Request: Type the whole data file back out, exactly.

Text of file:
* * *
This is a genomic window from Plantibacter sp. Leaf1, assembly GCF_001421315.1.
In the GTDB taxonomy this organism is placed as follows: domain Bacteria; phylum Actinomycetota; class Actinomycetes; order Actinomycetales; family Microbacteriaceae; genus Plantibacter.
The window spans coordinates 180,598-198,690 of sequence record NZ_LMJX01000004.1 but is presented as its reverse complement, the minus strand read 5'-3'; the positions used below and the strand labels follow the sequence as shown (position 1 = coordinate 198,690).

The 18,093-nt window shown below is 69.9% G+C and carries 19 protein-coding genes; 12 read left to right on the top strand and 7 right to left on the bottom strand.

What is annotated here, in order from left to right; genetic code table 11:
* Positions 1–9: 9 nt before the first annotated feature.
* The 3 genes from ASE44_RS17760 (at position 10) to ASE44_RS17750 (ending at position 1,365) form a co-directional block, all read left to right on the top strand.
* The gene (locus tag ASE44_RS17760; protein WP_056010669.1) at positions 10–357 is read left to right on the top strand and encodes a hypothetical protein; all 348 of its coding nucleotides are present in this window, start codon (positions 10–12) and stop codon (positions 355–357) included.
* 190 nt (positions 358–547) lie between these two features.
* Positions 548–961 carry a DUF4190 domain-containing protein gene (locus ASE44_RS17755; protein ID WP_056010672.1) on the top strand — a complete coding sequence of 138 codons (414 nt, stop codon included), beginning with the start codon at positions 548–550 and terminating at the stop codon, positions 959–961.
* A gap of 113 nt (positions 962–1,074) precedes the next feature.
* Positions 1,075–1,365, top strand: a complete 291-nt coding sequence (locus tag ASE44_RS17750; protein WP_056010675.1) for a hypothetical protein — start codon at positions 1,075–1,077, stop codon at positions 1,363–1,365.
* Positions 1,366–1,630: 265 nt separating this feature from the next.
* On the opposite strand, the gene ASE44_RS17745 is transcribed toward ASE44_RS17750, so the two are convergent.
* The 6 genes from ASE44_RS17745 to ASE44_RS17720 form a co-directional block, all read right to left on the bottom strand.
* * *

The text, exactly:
This is a genomic window from Plantibacter sp. Leaf1, assembly GCF_001421315.1.
In the GTDB taxonomy this organism is placed as follows: domain Bacteria; phylum Actinomycetota; class Actinomycetes; order Actinomycetales; family Microbacteriaceae; genus Plantibacter.
The window spans coordinates 180,598-198,690 of sequence record NZ_LMJX01000004.1 but is presented as its reverse complement, the minus strand read 5'-3'; the positions used below and the strand labels follow the sequence as shown (position 1 = coordinate 198,690).

The 18,093-nt window shown below is 69.9% G+C and carries 19 protein-coding genes; 12 read left to right on the top strand and 7 right to left on the bottom strand.

What is annotated here, in order from left to right; genetic code table 11:
* Positions 1–9: 9 nt before the first annotated feature.
* The 3 genes from ASE44_RS17760 (at position 10) to ASE44_RS17750 (ending at position 1,365) form a co-directional block, all read left to right on the top strand.
* The gene (locus tag ASE44_RS17760; protein WP_056010669.1) at positions 10–357 is read left to right on the top strand and encodes a hypothetical protein; all 348 of its coding nucleotides are present in this window, start codon (positions 10–12) and stop codon (positions 355–357) included.
* 190 nt (positions 358–547) lie between these two features.
* Positions 548–961 carry a DUF4190 domain-containing protein gene (locus ASE44_RS17755; protein ID WP_056010672.1) on the top strand — a complete coding sequence of 138 codons (414 nt, stop codon included), beginning with the start codon at positions 548–550 and terminating at the stop codon, positions 959–961.
* A gap of 113 nt (positions 962–1,074) precedes the next feature.
* Positions 1,075–1,365, top strand: a complete 291-nt coding sequence (locus tag ASE44_RS17750; protein WP_056010675.1) for a hypothetical protein — start codon at positions 1,075–1,077, stop codon at positions 1,363–1,365.
* Positions 1,366–1,630: 265 nt separating this feature from the next.
* On the opposite strand, the gene ASE44_RS17745 is transcribed toward ASE44_RS17750, so the two are convergent.
* The 6 genes from ASE44_RS17745 to ASE44_RS17720 form a co-directional block, all read right to left on the bottom strand.